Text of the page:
Prudential is one of the world’s largest long term disability insurance carriers and often will offer long term disability insurance claimants a lump sum buyout of their policy—providing the claimant with a lump sum of money in exchange for canceling the policy and eliminating the claimant’s right to ongoing disability benefits from Prudential. While this can often make financial sense for a claimant who needs these funds to pay bills or retrain for a different career, it’s not a decision that should be entered into lightly. Read on to learn more about some of the benefits and considerations of negotiating a lump sum settlement and buyout for your Prudential long term disability policy.
Continue Reading What to Know About Your Prudential Disability Buyout Options

In the case of Michael J. Pacquin v. Prudential Insurance Company of America, Plaintiff Pacquin, a Business Development Director for Transistor Devices, Inc. (TDI), was infected with the West Nile Virus in 2003. As a result, he contracted encephalitis and sustained brain damage. This left him with cognitive difficulties that made it impossible for him to continue his employment.

He was covered under a disability insurance policy which provided him benefits for the first 24 months when he was disabled from working in his regular occupation. After that, in order to qualify for benefits, he had to show that he was disabled from working in any occupation for which he was reasonably qualified.

Continue Reading Court Orders Prudential to Reinstate Long Term Disability Benefits

The case of Dawna Lane v. Prudential Insurance Company is limited to a discussion by the Utah Federal District Court about whether or not Plaintiff’s ERISA lawsuit for long term disability benefits should be dismissed on the grounds of judicial estoppel. Although a reference is made to her suffering from “severe psychological conditions,” there is no discussion of her actual disability or conditions of employment.

Continue Reading Court Dismisses Plaintiff’s Disability Claim Against Prudential

In Thomas v. Prudential Insurance Co. of America, et al., plaintiff Thomas learned the hard way the importance of filing an ERISA lawsuit within the time frames established by the employer-sponsored disability benefits plan. Without even referencing the medical condition upon which Thomas based her claim for long-term disability benefits, a federal district court in Louisiana dismissed her lawsuit due to her failure to file it on time.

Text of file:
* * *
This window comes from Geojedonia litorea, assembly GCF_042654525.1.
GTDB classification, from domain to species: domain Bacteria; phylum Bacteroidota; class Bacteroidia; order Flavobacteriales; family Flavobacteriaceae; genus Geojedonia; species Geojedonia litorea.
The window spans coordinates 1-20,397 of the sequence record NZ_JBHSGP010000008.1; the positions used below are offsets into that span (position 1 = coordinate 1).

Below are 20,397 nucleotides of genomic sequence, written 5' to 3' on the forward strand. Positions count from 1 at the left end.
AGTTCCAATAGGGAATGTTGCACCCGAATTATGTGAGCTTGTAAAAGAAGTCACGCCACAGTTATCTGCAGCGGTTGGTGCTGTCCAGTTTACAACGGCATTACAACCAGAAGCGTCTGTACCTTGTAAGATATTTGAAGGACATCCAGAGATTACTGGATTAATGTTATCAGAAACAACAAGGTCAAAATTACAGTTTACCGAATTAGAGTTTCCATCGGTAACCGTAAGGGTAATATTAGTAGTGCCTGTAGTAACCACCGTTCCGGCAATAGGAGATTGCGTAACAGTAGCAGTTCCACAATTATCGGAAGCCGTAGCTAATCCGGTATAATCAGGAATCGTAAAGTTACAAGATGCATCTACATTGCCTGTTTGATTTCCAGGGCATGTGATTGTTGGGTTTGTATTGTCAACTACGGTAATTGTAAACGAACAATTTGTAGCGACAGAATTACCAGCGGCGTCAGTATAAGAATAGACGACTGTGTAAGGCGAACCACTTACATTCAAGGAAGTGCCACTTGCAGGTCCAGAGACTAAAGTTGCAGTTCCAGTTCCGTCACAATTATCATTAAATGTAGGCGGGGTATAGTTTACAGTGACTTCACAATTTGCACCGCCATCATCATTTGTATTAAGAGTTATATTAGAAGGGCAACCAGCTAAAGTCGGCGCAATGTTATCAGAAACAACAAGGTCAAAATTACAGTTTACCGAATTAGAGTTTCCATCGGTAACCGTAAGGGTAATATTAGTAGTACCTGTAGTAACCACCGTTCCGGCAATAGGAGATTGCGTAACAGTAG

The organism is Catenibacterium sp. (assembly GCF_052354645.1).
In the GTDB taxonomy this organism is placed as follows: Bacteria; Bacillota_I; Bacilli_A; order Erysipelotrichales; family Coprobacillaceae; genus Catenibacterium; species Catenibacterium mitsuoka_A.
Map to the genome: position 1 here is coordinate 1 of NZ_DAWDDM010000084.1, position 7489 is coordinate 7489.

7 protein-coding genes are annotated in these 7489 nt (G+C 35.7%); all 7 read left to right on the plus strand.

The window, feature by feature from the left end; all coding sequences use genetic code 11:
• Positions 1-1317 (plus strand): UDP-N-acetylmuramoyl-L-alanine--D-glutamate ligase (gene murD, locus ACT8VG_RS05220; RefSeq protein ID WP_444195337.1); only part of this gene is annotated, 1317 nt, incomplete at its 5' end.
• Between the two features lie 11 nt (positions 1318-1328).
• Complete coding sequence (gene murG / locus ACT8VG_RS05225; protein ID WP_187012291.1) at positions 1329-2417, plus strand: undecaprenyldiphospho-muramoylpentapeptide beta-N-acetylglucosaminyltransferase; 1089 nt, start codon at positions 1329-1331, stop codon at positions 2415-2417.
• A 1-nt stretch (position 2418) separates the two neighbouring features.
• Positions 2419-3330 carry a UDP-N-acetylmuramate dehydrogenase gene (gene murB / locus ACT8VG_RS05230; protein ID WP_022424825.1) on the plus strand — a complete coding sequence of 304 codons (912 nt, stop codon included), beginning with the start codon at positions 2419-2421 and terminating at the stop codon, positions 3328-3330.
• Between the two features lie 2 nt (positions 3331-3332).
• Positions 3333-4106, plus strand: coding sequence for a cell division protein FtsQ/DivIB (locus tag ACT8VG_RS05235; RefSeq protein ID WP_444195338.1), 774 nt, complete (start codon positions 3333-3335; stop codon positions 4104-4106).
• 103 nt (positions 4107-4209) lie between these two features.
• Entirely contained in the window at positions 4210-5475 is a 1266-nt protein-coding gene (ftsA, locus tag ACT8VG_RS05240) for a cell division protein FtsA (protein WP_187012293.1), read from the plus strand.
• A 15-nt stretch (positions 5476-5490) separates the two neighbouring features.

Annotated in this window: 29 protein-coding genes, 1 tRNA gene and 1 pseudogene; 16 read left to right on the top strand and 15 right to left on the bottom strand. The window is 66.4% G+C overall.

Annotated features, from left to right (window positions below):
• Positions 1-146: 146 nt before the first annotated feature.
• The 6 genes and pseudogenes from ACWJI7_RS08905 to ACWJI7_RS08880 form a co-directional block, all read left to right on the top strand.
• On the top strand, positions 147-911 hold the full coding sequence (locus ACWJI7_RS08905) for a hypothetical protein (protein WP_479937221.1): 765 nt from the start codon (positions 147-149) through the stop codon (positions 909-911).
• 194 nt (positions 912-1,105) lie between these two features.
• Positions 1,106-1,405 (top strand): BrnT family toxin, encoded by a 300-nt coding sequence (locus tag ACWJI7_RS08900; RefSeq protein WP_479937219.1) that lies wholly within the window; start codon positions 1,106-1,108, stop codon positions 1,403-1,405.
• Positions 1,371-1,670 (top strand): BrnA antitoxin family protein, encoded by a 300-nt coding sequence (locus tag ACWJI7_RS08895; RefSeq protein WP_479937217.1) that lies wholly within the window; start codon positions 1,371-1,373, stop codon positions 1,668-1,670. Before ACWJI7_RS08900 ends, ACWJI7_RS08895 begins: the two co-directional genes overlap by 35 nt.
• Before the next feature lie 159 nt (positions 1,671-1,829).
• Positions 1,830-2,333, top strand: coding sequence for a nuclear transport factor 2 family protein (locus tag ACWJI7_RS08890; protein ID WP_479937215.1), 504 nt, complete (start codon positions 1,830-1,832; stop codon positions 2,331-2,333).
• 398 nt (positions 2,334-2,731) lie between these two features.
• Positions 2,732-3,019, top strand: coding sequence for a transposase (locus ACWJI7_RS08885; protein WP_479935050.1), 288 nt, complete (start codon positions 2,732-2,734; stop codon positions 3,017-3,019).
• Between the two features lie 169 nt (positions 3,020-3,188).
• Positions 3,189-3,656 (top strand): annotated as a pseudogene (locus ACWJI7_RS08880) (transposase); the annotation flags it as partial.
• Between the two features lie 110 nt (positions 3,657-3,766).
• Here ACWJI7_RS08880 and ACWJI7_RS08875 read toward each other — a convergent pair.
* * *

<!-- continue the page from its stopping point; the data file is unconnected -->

Continue Reading ERISA Disability Benefit Lawsuit Against Prudential Dismissed for Failure to File Timely

Federal law governing ERISA disability lawsuits requires claimants to submit an administrative appeal of the denial of benefits before they can file a lawsuit in the federal district court. In the recent case of Lewis-Burroughs v. The Prudential Insurance of America, et al., the plaintiff filed an administrative appeal and, according to Prudential’s own rules, consistent with federal law, the insurer had a maximum of 90 days to render its decision.
Continue Reading After submission of an ERISA disability appeal, when can I file an ERISA disability lawsuit?

An Illinois court rules in favor of Prudential and finds that the claimant failed to provide objective evidence confirming the existence of his alleged vestibular disorder. The court also gave greater weight to the opinions of the claimant’s treating specialists, and dismissed the contention of the primary care doctor that the claimant was disabled from working.
Continue Reading Illinois court rules in favor of Prudential, finding that claimant failed to provide objective evidence of his alleged vestibular disorder

Disability Blog & Cases:
Microsoft Employee Sues Prudential For Wrongful Denial Of Long-Term Disability Benefits

A Washington lawyer just filed a federal lawsuit against The Prudential Insurance Company of America (Prudential). The Plaintiff, Jewel T., worked as an Escalation Specialist for Microsoft. This employment entitled to the Plaintiff to short-term and long-term disability benefits via

The Prudential Insurance Company of America (Prudential) was sued in three separate cases in the Federal Courts of Missouri, Georgia, and Arizona for the wrongful termination of long-term disability benefits that are promised under the Employee Retirement Income Security Act (ERISA). In all three cases filed through the respective plaintiffs’ disability lawyers, Prudential is accused